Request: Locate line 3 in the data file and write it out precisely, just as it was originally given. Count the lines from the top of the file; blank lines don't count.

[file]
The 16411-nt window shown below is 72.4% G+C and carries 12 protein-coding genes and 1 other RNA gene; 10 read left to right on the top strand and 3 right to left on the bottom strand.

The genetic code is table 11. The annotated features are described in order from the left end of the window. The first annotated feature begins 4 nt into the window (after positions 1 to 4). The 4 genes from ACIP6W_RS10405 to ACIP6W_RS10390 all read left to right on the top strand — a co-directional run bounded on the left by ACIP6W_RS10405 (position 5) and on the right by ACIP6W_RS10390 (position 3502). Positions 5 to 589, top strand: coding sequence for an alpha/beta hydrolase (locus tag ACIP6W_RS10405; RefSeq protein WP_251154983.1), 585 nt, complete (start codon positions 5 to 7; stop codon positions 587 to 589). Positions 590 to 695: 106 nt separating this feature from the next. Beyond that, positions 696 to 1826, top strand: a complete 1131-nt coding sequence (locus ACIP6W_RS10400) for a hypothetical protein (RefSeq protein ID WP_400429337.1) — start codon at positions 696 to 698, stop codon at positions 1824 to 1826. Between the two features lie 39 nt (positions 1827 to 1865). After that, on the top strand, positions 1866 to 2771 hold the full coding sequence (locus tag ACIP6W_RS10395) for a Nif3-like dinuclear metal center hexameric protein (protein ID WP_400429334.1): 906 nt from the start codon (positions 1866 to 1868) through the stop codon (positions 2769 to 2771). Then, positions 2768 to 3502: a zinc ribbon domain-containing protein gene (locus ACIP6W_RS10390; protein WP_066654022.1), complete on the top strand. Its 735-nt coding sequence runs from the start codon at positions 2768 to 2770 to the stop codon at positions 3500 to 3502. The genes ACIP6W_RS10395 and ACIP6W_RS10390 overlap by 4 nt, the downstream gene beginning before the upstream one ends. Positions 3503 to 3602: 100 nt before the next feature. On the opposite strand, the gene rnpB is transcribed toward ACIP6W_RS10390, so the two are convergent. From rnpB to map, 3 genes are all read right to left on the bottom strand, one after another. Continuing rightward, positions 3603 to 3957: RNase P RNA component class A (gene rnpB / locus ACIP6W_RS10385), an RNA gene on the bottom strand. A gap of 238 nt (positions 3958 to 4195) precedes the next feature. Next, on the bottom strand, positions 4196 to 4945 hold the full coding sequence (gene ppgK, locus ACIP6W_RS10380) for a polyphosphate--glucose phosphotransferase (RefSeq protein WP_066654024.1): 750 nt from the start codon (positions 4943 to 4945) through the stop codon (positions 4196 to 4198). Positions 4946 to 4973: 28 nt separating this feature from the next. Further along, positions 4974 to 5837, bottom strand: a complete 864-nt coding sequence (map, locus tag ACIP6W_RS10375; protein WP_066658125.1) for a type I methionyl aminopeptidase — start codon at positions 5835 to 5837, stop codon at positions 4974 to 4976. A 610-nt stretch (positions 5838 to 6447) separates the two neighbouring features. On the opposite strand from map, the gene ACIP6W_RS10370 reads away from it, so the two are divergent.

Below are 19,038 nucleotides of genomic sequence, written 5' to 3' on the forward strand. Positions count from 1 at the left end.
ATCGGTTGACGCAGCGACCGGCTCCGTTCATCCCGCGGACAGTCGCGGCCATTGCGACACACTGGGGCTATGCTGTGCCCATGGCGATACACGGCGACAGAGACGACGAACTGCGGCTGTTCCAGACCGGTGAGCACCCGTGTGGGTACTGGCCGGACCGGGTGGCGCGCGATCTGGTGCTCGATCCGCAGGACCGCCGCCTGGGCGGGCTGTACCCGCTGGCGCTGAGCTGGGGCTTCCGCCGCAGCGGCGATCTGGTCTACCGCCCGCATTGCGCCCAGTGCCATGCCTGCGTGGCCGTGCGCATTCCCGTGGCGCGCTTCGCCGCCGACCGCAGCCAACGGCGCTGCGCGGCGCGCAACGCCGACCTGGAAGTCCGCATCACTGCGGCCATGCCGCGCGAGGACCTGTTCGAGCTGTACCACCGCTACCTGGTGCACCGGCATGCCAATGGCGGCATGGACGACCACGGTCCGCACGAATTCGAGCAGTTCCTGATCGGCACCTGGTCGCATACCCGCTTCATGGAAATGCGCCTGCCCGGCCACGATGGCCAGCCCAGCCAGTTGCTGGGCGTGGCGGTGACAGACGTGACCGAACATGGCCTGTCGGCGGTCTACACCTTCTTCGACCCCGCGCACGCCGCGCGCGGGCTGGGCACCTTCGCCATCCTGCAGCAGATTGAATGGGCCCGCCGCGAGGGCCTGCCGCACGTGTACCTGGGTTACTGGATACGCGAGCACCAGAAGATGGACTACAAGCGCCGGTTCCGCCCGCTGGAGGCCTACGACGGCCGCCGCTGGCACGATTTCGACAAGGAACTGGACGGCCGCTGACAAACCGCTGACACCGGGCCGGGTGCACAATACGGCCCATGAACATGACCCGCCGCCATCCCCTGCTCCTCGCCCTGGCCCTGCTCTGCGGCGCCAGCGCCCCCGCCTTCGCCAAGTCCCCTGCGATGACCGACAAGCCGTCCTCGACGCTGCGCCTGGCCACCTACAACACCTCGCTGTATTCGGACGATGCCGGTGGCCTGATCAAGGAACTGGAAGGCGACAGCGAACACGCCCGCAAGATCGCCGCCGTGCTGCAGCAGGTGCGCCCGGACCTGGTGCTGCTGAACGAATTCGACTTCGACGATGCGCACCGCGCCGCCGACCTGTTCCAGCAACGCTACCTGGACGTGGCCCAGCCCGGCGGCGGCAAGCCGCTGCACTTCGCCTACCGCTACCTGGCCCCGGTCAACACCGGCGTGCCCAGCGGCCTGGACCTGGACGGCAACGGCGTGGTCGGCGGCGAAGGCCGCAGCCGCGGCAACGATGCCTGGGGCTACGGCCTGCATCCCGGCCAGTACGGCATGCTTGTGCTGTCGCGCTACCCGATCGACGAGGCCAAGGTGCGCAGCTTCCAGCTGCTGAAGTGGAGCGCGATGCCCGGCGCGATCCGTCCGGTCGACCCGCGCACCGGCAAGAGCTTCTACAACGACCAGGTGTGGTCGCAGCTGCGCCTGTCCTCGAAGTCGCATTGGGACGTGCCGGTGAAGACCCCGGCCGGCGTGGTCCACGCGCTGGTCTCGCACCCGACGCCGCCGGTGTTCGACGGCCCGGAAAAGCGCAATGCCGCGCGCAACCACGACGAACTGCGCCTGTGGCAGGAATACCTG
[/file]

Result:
Below are 19,038 nucleotides of genomic sequence, written 5' to 3' on the forward strand. Positions count from 1 at the left end.